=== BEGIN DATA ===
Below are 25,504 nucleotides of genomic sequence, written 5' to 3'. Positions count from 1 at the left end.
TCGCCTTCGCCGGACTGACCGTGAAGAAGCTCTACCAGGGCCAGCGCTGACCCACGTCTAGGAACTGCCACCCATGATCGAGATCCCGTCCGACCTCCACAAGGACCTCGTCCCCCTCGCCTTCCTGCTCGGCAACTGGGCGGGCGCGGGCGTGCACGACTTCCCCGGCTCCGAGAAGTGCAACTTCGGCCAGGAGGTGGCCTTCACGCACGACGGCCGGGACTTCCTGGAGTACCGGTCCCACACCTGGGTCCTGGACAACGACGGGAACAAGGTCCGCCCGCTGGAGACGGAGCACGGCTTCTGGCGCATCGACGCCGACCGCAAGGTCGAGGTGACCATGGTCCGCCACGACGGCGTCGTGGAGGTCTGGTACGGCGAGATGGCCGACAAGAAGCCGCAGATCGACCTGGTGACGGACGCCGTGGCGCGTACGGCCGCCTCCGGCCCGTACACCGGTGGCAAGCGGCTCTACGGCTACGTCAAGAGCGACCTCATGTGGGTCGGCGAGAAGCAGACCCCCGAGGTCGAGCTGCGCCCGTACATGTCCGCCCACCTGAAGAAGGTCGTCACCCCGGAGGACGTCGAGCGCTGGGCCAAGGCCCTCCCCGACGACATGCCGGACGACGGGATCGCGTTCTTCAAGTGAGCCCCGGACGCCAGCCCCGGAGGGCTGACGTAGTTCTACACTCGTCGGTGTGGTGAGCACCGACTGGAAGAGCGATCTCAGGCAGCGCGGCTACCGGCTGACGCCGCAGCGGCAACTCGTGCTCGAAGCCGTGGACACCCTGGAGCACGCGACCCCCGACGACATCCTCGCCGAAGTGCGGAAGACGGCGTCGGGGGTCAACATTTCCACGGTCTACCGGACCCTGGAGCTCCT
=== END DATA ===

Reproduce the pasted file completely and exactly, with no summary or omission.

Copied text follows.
Below are 25,504 nucleotides of genomic sequence, written 5' to 3'. Positions count from 1 at the left end.
TCGCCTTCGCCGGACTGACCGTGAAGAAGCTCTACCAGGGCCAGCGCTGACCCACGTCTAGGAACTGCCACCCATGATCGAGATCCCGTCCGACCTCCACAAGGACCTCGTCCCCCTCGCCTTCCTGCTCGGCAACTGGGCGGGCGCGGGCGTGCACGACTTCCCCGGCTCCGAGAAGTGCAACTTCGGCCAGGAGGTGGCCTTCACGCACGACGGCCGGGACTTCCTGGAGTACCGGTCCCACACCTGGGTCCTGGACAACGACGGGAACAAGGTCCGCCCGCTGGAGACGGAGCACGGCTTCTGGCGCATCGACGCCGACCGCAAGGTCGAGGTGACCATGGTCCGCCACGACGGCGTCGTGGAGGTCTGGTACGGCGAGATGGCCGACAAGAAGCCGCAGATCGACCTGGTGACGGACGCCGTGGCGCGTACGGCCGCCTCCGGCCCGTACACCGGTGGCAAGCGGCTCTACGGCTACGTCAAGAGCGACCTCATGTGGGTCGGCGAGAAGCAGACCCCCGAGGTCGAGCTGCGCCCGTACATGTCCGCCCACCTGAAGAAGGTCGTCACCCCGGAGGACGTCGAGCGCTGGGCCAAGGCCCTCCCCGACGACATGCCGGACGACGGGATCGCGTTCTTCAAGTGAGCCCCGGACGCCAGCCCCGGAGGGCTGACGTAGTTCTACACTCGTCGGTGTGGTGAGCACCGACTGGAAGAGCGATCTCAGGCAGCGCGGCTACCGGCTGACGCCGCAGCGGCAACTCGTGCTCGAAGCCGTGGACACCCTGGAGCACGCGACCCCCGACGACATCCTCGCCGAAGTGCGGAAGACGGCGTCGGGGGTCAACATTTCCACGGTCTACCGGACCCTGGAGCTCCT